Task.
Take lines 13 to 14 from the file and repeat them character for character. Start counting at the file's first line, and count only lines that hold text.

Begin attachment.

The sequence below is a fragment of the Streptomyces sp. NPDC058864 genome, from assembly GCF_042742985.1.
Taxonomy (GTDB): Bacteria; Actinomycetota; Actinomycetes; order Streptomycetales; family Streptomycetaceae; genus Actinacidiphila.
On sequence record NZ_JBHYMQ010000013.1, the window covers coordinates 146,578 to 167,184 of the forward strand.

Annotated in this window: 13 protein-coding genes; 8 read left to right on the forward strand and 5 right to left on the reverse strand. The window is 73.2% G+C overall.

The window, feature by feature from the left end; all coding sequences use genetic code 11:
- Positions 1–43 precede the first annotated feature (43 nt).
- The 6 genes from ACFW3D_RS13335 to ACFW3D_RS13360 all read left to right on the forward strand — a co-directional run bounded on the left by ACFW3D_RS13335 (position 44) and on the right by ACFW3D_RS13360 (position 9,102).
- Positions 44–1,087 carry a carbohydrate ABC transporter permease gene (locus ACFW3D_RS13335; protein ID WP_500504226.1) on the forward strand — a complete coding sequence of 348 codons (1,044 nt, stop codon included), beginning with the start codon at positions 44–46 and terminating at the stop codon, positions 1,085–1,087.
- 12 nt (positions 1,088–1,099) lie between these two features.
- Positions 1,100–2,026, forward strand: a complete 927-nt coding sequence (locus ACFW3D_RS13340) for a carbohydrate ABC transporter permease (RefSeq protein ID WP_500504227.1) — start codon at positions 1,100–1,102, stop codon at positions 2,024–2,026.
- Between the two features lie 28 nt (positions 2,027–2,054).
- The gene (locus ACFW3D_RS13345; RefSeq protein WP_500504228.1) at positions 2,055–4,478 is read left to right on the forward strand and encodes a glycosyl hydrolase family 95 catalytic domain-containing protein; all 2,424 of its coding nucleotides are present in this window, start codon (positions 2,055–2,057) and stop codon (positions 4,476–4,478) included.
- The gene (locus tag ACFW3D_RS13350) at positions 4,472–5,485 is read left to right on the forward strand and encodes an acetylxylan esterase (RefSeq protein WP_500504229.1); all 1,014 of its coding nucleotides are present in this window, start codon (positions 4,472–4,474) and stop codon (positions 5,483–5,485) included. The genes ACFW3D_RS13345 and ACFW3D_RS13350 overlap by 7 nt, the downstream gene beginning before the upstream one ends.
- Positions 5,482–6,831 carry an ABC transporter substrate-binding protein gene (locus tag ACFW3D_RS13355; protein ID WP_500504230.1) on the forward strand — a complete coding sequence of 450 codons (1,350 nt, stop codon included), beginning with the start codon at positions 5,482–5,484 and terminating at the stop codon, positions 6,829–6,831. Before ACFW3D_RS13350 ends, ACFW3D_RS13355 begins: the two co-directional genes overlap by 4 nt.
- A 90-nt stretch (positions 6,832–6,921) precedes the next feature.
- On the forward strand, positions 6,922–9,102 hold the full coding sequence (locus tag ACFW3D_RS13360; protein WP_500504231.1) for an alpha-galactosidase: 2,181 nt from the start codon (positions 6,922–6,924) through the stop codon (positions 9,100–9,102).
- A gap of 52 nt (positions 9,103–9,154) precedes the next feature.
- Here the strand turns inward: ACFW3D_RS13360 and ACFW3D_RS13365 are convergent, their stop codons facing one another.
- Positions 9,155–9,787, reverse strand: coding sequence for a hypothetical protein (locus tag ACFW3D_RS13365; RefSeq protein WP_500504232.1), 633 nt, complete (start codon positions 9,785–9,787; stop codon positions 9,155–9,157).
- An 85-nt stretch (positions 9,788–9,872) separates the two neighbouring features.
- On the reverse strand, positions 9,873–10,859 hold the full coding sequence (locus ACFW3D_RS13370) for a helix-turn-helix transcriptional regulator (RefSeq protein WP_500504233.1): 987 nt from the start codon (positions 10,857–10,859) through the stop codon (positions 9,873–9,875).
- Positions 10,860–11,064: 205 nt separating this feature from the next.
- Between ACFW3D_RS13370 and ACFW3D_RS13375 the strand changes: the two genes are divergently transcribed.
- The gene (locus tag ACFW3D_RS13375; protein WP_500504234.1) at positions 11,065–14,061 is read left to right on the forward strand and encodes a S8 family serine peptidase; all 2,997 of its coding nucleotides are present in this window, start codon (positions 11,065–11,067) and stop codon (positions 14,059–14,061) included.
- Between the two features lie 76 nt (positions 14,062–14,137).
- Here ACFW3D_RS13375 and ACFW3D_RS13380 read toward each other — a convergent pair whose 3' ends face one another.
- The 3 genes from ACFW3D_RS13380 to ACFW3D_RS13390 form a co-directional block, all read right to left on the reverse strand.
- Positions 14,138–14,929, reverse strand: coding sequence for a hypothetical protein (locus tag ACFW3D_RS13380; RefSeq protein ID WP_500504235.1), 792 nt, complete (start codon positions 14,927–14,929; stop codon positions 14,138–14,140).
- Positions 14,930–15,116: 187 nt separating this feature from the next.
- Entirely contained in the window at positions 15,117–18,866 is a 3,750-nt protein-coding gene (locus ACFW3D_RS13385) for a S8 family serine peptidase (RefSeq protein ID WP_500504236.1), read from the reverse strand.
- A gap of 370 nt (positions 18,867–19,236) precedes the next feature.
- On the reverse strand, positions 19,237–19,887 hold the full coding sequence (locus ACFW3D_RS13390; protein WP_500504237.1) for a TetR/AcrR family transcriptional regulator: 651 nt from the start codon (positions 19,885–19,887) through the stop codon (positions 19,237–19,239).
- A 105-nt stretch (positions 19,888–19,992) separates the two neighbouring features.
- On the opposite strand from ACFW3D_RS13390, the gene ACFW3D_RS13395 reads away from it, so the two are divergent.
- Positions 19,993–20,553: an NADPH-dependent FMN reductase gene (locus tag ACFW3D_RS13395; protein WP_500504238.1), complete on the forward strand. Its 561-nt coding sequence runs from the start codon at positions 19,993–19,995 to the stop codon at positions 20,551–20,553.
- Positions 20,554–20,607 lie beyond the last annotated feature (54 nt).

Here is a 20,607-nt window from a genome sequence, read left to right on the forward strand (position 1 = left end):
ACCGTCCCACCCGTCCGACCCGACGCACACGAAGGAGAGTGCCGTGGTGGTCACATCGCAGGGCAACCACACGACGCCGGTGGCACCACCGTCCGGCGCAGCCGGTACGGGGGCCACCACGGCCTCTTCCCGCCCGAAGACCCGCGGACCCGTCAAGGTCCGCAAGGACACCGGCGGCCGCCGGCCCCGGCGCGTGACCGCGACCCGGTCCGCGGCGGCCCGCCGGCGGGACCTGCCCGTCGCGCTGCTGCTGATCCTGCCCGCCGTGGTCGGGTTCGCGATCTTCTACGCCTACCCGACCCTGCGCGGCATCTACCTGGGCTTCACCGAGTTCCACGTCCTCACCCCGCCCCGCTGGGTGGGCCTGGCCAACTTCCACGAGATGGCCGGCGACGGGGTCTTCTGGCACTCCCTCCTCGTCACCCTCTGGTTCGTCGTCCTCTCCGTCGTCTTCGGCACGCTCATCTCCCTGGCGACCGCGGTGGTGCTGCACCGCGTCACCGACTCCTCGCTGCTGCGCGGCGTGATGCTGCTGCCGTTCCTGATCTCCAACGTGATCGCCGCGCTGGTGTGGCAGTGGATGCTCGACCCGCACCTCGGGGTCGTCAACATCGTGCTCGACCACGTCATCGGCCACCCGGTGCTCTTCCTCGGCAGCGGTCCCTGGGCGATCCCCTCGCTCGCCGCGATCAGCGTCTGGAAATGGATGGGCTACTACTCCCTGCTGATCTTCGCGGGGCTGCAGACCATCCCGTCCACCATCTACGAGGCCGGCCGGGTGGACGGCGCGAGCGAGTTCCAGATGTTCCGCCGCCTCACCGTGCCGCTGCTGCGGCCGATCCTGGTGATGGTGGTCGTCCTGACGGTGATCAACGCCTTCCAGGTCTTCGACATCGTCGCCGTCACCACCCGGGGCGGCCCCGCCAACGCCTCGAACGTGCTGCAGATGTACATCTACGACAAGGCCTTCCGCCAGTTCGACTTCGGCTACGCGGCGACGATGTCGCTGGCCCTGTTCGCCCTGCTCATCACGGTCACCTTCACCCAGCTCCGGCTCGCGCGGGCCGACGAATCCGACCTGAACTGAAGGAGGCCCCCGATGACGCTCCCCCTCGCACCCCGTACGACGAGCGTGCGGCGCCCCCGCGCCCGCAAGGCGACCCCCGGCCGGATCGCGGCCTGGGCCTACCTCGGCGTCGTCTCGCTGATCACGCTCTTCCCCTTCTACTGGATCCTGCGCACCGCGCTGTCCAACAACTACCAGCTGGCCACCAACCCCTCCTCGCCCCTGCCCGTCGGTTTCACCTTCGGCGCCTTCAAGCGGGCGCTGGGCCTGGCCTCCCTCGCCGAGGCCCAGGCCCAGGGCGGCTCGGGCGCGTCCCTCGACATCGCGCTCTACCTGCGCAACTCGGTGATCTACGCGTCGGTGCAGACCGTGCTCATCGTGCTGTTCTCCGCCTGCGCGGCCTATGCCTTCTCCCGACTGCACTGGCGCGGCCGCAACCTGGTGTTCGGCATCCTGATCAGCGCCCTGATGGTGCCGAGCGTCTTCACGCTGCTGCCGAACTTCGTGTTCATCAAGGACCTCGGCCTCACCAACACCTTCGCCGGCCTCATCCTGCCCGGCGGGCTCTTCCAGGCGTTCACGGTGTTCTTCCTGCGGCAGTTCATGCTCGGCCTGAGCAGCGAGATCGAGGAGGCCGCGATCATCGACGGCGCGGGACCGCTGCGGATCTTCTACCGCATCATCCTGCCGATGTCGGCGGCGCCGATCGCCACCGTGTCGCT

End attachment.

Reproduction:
- The gene (locus tag ACFW3D_RS13350) at positions 4,472–5,485 is read left to right on the forward strand and encodes an acetylxylan esterase (RefSeq protein WP_500504229.1); all 1,014 of its coding nucleotides are present in this window, start codon (positions 4,472–4,474) and stop codon (positions 5,483–5,485) included. The genes ACFW3D_RS13345 and ACFW3D_RS13350 overlap by 7 nt, the downstream gene beginning before the upstream one ends.
- Positions 5,482–6,831 carry an ABC transporter substrate-binding protein gene (locus tag ACFW3D_RS13355; protein ID WP_500504230.1) on the forward strand — a complete coding sequence of 450 codons (1,350 nt, stop codon included), beginning with the start codon at positions 5,482–5,484 and terminating at the stop codon, positions 6,829–6,831. Before ACFW3D_RS13350 ends, ACFW3D_RS13355 begins: the two co-directional genes overlap by 4 nt.